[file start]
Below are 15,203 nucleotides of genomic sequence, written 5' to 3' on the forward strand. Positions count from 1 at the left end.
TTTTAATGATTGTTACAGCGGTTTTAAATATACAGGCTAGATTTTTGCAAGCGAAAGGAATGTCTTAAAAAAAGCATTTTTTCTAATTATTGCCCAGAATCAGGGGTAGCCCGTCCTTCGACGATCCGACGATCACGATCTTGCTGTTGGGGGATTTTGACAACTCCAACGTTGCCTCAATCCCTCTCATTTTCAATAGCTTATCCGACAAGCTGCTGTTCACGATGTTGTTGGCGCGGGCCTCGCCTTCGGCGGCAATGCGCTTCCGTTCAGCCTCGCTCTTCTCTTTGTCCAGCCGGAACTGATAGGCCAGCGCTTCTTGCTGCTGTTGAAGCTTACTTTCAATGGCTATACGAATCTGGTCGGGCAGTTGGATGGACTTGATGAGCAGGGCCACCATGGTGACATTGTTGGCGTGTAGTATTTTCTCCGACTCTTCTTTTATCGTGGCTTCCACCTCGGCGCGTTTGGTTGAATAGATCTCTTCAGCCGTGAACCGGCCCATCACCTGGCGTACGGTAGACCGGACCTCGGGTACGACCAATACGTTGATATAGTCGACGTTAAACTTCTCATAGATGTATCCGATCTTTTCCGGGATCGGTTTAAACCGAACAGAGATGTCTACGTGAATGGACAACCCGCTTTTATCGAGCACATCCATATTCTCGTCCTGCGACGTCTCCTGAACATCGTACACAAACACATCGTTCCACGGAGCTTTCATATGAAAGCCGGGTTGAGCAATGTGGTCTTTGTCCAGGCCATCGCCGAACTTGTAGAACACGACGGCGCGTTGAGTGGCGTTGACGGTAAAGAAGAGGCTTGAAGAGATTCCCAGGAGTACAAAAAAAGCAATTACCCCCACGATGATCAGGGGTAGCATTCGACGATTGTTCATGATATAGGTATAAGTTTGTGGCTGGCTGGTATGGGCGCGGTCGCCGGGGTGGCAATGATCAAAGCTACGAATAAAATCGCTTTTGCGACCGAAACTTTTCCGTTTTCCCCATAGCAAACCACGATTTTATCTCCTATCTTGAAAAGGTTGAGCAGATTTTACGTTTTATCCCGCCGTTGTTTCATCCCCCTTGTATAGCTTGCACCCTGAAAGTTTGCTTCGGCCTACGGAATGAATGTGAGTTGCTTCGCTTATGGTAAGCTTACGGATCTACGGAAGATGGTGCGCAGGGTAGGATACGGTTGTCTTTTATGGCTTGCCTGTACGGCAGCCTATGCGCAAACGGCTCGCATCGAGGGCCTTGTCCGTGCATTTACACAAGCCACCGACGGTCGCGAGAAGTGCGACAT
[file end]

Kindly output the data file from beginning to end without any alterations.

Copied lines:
Below are 15,203 nucleotides of genomic sequence, written 5' to 3' on the forward strand. Positions count from 1 at the left end.
TTTTAATGATTGTTACAGCGGTTTTAAATATACAGGCTAGATTTTTGCAAGCGAAAGGAATGTCTTAAAAAAAGCATTTTTTCTAATTATTGCCCAGAATCAGGGGTAGCCCGTCCTTCGACGATCCGACGATCACGATCTTGCTGTTGGGGGATTTTGACAACTCCAACGTTGCCTCAATCCCTCTCATTTTCAATAGCTTATCCGACAAGCTGCTGTTCACGATGTTGTTGGCGCGGGCCTCGCCTTCGGCGGCAATGCGCTTCCGTTCAGCCTCGCTCTTCTCTTTGTCCAGCCGGAACTGATAGGCCAGCGCTTCTTGCTGCTGTTGAAGCTTACTTTCAATGGCTATACGAATCTGGTCGGGCAGTTGGATGGACTTGATGAGCAGGGCCACCATGGTGACATTGTTGGCGTGTAGTATTTTCTCCGACTCTTCTTTTATCGTGGCTTCCACCTCGGCGCGTTTGGTTGAATAGATCTCTTCAGCCGTGAACCGGCCCATCACCTGGCGTACGGTAGACCGGACCTCGGGTACGACCAATACGTTGATATAGTCGACGTTAAACTTCTCATAGATGTATCCGATCTTTTCCGGGATCGGTTTAAACCGAACAGAGATGTCTACGTGAATGGACAACCCGCTTTTATCGAGCACATCCATATTCTCGTCCTGCGACGTCTCCTGAACATCGTACACAAACACATCGTTCCACGGAGCTTTCATATGAAAGCCGGGTTGAGCAATGTGGTCTTTGTCCAGGCCATCGCCGAACTTGTAGAACACGACGGCGCGTTGAGTGGCGTTGACGGTAAAGAAGAGGCTTGAAGAGATTCCCAGGAGTACAAAAAAAGCAATTACCCCCACGATGATCAGGGGTAGCATTCGACGATTGTTCATGATATAGGTATAAGTTTGTGGCTGGCTGGTATGGGCGCGGTCGCCGGGGTGGCAATGATCAAAGCTACGAATAAAATCGCTTTTGCGACCGAAACTTTTCCGTTTTCCCCATAGCAAACCACGATTTTATCTCCTATCTTGAAAAGGTTGAGCAGATTTTACGTTTTATCCCGCCGTTGTTTCATCCCCCTTGTATAGCTTGCACCCTGAAAGTTTGCTTCGGCCTACGGAATGAATGTGAGTTGCTTCGCTTATGGTAAGCTTACGGATCTACGGAAGATGGTGCGCAGGGTAGGATACGGTTGTCTTTTATGGCTTGCCTGTACGGCAGCCTATGCGCAAACGGCTCGCATCGAGGGCCTTGTCCGTGCATTTACACAAGCCACCGACGGTCGCGAGAAGTGCGACAT